Over the past week or so, many have given tons of debate material with this post from Chris Sims' excellent piece on the potential of a whitewashed comics universe.
Upfront, I'm going to say that I agree with most of Sims' major points but on an entirely different level, I can see things from a vantage point many can't and quite frankly, would never care to see.
I'm one of those minorities folks like to write about/not write about/represent/proclaim isn't being properly represented. And were I a comic book comic character in any superhero oriented universe, I could quite possibly ascend to the height of replacement hero. Many would argue the role of the replacement hero, where a character of color, steps in and takes up the mantle of hero following a hero's retirement/death/crisis of conscience, is a step in the right direction. Many would argue that it is an active admission that comics need more diversity and the decision by big corporations to offer up minorities as successors to a mantle is a step in the right direction.
And that's where I believe things where we go all wrongheaded. Not entirely but... wrong.
We're avoiding an issue I view as slightly bigger and one that simply, isn't being addressed.
The simple reason is this; that for every white hero a person of color replaces, he or she is simply doing just that; replacing a white hero.
They are stepping into an established history accrued by their predecessor and for all intents and purposes, they play the role of the substitute teacher; not used for their skill but to carry on the assigned super-curriculum of "BAM-POW." We show up, hem and haw, do nothing and then go about the task of talking about how the previous teacher wouldn't have done it that way. Ultimately, the new guy's been de-powered to the point where he simply becomes a nothing more than a placeholding figurehead and all anyone can do is re-instate the original. We learn nothing new in doing so, especially about ourselves.
It happened with Superman & John Henry Irons. It happened with The Atoms. It happened with Iron Man and War Machine. It happened with Green Lantern and Stewart. And God knows, you wouldn't even let it happen with Captain America.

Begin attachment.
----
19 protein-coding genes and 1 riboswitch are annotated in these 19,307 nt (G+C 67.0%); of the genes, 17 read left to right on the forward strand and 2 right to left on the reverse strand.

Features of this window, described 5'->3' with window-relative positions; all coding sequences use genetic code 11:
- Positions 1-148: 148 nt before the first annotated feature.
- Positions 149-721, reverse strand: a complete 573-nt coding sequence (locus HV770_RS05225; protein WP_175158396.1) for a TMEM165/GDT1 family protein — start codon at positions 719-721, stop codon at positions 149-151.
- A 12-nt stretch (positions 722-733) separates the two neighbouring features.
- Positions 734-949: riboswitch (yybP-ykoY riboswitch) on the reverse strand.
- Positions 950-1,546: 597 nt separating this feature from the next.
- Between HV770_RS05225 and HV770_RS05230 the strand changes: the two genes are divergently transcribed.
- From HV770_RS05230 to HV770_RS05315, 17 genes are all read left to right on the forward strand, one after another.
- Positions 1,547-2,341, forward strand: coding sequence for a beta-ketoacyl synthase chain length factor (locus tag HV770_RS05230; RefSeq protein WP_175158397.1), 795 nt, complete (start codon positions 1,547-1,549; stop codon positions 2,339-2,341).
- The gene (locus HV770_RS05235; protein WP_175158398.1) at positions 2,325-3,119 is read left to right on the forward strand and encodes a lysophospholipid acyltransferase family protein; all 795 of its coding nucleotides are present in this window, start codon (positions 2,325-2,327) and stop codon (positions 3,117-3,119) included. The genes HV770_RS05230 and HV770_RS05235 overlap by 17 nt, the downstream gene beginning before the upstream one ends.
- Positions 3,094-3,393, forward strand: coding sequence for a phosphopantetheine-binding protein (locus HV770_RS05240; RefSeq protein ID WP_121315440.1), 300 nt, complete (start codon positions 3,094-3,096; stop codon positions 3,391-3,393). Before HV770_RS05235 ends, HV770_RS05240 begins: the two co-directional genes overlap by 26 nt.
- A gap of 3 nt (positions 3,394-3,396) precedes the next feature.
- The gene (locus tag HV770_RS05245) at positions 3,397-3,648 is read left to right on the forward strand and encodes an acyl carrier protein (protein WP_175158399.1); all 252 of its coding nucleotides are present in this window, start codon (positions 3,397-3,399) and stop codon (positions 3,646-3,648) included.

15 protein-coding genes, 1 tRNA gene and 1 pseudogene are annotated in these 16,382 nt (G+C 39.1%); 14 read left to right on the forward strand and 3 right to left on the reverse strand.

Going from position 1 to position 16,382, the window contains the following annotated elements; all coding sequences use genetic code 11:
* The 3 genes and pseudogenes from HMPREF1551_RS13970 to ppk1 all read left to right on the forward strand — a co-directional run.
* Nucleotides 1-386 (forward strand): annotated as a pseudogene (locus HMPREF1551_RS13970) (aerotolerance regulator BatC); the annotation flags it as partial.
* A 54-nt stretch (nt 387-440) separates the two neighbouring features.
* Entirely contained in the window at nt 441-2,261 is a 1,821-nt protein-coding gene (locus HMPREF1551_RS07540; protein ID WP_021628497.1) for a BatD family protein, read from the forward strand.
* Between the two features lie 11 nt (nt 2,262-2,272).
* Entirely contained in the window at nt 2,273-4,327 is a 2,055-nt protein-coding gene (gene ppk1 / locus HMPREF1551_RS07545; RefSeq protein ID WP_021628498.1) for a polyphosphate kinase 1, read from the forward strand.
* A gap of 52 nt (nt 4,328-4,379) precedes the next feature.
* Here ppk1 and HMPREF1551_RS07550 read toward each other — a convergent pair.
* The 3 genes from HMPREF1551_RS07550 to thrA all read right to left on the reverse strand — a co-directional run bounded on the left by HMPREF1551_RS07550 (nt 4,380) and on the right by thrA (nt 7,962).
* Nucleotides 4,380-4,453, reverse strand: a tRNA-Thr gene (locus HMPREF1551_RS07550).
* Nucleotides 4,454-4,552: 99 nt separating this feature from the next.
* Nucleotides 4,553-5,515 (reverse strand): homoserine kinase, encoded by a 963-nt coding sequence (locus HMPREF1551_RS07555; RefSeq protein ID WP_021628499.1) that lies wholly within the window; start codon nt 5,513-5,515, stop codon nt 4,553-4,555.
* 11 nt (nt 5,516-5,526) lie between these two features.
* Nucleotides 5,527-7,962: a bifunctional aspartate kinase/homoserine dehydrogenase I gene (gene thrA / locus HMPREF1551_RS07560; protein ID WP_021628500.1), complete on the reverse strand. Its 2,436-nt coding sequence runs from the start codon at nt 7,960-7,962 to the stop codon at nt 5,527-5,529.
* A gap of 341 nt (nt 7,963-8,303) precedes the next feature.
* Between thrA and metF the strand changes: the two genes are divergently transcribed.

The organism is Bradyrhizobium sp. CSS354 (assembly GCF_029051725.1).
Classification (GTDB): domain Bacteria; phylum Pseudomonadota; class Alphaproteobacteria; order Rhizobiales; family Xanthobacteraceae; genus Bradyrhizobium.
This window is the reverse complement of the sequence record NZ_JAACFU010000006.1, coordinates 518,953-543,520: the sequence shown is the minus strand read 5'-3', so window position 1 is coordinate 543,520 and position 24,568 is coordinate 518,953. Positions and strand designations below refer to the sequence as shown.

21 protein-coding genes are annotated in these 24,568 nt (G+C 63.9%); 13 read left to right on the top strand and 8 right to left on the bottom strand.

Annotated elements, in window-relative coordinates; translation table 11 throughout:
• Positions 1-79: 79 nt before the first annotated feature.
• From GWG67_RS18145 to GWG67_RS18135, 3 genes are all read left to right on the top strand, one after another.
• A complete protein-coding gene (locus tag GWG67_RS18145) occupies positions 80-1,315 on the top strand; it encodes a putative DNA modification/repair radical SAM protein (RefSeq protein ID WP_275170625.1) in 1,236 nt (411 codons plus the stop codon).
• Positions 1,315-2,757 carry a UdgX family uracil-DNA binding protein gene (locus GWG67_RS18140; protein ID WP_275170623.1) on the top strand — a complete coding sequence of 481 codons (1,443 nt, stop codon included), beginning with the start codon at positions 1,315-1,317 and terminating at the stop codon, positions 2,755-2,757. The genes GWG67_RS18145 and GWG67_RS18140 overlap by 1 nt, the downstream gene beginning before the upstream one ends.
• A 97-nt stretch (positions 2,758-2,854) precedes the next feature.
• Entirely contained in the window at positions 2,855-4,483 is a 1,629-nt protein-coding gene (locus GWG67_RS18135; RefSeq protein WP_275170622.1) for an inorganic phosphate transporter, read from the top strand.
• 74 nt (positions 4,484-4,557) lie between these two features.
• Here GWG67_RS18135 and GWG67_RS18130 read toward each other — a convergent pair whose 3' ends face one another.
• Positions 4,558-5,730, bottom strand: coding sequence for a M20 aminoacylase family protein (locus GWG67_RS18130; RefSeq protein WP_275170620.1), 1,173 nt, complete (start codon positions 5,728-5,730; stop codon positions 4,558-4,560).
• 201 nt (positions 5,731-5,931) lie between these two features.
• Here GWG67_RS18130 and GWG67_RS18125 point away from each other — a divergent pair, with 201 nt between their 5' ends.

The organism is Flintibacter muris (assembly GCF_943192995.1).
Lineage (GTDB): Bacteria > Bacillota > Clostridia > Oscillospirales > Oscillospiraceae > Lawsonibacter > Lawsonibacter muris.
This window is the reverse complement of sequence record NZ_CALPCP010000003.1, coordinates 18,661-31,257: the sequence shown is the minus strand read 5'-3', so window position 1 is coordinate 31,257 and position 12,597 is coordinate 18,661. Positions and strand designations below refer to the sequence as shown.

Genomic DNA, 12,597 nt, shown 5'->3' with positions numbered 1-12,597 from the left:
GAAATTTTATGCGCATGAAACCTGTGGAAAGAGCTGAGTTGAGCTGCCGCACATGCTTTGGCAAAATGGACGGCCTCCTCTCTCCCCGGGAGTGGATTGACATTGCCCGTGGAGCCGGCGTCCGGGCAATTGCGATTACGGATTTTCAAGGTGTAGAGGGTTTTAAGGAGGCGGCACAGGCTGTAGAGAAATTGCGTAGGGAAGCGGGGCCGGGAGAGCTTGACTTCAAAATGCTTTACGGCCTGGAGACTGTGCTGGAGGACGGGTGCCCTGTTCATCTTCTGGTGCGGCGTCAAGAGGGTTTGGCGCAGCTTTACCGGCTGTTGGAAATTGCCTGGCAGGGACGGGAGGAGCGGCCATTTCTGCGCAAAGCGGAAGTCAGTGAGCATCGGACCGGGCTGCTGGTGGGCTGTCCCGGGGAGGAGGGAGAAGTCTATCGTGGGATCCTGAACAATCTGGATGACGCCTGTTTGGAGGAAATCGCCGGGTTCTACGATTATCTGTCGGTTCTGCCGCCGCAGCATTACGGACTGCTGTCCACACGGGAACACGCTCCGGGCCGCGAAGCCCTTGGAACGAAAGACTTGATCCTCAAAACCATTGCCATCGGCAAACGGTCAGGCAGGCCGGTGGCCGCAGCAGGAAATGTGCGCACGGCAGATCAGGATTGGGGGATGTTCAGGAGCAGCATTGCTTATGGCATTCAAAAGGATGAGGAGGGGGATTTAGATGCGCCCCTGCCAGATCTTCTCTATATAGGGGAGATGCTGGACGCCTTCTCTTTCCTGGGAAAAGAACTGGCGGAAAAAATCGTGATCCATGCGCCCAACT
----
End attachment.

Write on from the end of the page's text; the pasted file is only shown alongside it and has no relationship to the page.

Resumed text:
These characters, each and everyone of them, were doomed for demotion from the start.
We, as readers, are in love with ideal of truth and justice and equality but when it really comes down to it; we're only comfortable showing our willingness to accomodate the idea of equality; not uphold it.
And that is my main point. If we truly, truly wanted racial and gender diversity in comics, we could have it. We could have a universe where a Supergirl takes up the sole mantle within the Superman family and simply is Supergirl, Last Survivor of Krypton. Instead, we accepted four disparate male successors, submitted for your approval and we did not blink.
Captain America: Truth would have been what it was intended to be; an addendum to the Cap mythos and not viewed as "the raping of your grandfather's childhood," many made it out to be.
Where was the moral indignation when the original Dr. Light, a white man, threatens to rape a Japanese mother and her children and while she defeats him, the ordeal leaves her naked and lying on the cold ground?
Why are we asking the comic book companies to hold their own feet to the fire and ask no hard questions of ourselves?
We pay tons of lip service to the idea of a level playing field but really, how can this ever occur if all we do is build upon old foundations laid over seventy-five years ago.
We, the readers, are as culpable in the death of Ryan Choi as Titans: Villains For Hire writer Eric Wallace for one simple and overlooked reason.
We did not support him. We were offered a Chinese-American hero, who was witty, clever, handsome; his main flaw was that he was not Ray Palmer. He did not fit into our halcyon/Super Friends world and with a lack of financial support, he was deemed unworthy and thus, expendable.
Blaming the company for taking him out is a bit like prosecuting drug dealers for selling product, it's ignoring the bigger issue.
We are within a hobby addicted to our own nostalgias.
We talk about wanting something new and innovative but we support the reinstatement of what went before with our every dollar. We say, "We didn't really care," when we support events such as Blackest Night where one-time Green Lantern headliners, Kyle Rayner (Half Latino/half-white) and John Stewart (Black) are either killed or relegated to sub-plots, respectively. We ask for "something new," but only if it reminds us of something we've seen before.
We say "We didn't really care," when we accept the norm, all over again, for the sake of nostalgia.
We say "We didn't really care," when offered something new and innovative such as XERO, independent of the greater DC Universe, featuring a black lead, written and drawn by black creators and it barely survives a year.
We own this own. We must.
We must because if we truly wanted a Chinese-American as THE Atom, trust me, as long as we were willing to "put up or shut up," we would have more heroes that looked like Ryan Choi. Co
We made this situation possible with our choices with our every hard-earned dollar. Looking inward, I'm realizing we build the universe we, apathetically and semi-apologetically, deserve.